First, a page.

I found an article in Cincinnati Business Courier from 1996 that describes them as a clever solution if they fit your needs.
I found a patent awarded to Nortel in 1995 for something similar, but actually using a digital packet network like I proposed - I can't find any evidence that this was ever put into production.
And that's about it. I really couldn't find much else. If you're not a Phone Person, you have to understand that this ought to have been a revolutionary product - people HATE owning and operating PBXes. They're expensive, complicated, frequently way too feature heavy; pharmacies with 4 phones within shouting distance of each other don't want to deal with PBXes. Trust me, I've worked in telecom, they hate it.
So you'd think, in that context, that someone would have been going nuts over this; that the manufacturers would be taking out full page ads proclaiming the freedom and simplicity and savings of using their products. But they didn't, and in fact most of the companies that made these almost seem... embarrassed about the technology?
I dredged up the websites of a bunch of manufacturers who were making these in the 90s and found that they either barely mentioned these capabilities, or described them with less exuberance than the basic, meaningless back-of-the-box bullet points. Like, every phone ever made advertises "clear, crisp voice quality" - you'd think these companies would have skipped that mealy mouthed bullshit and focused on the actual novelty of their products? But no. Nobody seemed to care, either on the manufacturing or the consumer end. It's baffling.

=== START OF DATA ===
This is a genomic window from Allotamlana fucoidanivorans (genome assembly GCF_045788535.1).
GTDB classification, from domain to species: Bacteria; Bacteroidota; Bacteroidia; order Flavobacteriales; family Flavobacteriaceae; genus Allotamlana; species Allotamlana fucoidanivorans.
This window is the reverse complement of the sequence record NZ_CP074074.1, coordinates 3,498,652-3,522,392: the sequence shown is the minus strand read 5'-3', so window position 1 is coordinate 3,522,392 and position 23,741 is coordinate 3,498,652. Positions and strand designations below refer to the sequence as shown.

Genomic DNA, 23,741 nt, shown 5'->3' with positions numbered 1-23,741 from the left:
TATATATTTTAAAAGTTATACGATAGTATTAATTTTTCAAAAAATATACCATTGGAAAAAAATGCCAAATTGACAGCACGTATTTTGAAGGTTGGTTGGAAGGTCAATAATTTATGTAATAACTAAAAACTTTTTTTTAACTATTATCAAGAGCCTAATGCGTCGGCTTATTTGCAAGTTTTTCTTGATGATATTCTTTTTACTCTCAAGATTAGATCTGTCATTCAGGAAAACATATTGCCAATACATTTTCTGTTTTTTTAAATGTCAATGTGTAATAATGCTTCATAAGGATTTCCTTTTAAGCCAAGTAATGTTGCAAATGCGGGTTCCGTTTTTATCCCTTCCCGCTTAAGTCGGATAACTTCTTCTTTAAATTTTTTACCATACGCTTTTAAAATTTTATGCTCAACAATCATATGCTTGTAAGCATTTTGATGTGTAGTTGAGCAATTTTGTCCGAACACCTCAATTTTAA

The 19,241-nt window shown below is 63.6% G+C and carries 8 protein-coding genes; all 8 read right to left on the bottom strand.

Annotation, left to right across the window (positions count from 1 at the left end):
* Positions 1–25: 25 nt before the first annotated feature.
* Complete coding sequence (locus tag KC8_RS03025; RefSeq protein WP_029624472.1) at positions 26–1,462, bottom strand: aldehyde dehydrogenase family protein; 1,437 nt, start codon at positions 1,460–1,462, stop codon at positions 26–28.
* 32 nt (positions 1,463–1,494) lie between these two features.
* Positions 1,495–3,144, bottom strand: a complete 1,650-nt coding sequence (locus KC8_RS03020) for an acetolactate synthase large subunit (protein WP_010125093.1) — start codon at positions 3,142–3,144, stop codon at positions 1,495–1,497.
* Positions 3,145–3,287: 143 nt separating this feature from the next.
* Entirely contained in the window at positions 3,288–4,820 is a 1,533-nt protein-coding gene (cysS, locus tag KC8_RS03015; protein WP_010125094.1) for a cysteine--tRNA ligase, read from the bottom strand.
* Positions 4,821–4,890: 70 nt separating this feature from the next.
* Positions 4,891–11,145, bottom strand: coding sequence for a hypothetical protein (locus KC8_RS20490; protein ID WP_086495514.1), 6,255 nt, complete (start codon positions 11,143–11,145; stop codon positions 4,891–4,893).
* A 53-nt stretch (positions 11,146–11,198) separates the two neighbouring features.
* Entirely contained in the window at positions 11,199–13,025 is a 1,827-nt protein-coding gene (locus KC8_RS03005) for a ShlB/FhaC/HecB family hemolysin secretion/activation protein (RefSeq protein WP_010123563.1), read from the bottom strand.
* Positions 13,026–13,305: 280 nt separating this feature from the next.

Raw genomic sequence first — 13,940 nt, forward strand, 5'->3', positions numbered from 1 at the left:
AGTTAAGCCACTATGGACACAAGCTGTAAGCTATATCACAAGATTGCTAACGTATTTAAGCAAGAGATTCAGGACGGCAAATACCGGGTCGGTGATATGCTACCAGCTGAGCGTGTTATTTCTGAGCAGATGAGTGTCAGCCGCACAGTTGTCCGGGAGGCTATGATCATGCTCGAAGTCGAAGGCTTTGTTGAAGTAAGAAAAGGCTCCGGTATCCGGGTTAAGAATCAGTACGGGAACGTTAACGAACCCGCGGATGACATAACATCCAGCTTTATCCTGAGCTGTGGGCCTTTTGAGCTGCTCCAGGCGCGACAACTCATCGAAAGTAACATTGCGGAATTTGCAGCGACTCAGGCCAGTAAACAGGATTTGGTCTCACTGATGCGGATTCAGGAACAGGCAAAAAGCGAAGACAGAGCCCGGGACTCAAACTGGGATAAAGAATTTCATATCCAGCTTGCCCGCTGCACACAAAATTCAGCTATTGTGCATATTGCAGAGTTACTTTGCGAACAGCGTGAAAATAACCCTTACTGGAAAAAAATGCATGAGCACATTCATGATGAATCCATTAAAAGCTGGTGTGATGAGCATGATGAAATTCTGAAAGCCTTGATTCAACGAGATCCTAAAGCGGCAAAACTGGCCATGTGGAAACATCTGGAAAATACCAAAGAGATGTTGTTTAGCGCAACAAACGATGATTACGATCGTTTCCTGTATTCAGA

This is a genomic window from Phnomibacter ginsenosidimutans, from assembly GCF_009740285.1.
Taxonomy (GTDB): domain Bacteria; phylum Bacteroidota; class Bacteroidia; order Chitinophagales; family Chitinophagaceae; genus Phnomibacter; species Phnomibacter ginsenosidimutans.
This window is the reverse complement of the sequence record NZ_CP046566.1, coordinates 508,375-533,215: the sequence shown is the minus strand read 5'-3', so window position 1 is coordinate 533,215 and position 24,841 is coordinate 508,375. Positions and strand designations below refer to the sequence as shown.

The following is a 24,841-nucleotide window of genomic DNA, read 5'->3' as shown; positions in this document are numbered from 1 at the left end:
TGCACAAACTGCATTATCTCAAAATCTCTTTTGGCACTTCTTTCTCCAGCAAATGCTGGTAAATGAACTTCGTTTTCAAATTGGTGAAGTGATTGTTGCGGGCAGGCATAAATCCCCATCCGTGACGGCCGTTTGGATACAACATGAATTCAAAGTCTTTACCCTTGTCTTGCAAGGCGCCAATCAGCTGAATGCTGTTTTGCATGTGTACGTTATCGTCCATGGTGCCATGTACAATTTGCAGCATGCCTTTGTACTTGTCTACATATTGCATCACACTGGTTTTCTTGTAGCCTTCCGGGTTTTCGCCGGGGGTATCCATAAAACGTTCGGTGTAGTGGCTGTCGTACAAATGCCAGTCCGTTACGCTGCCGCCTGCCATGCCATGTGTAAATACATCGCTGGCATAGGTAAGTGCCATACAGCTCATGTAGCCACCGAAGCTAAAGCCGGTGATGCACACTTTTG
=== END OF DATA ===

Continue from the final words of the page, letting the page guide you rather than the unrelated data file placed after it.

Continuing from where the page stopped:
I do have kind of a theory about what's going on with all this, and it has to do with a company called Advanced American Telephones.
If you look at the back of the manual for some of these devices you'll find this name listed as a license holder. This company has a messy history. They started out as "American Bell Consumer Products," a spinoff from American Bell mandated by the Modification Of Final Judgment after the Bell breakup - American Bell itself was created as part of the original breakup some months earlier but I'll admit I don't fully understand how it relates.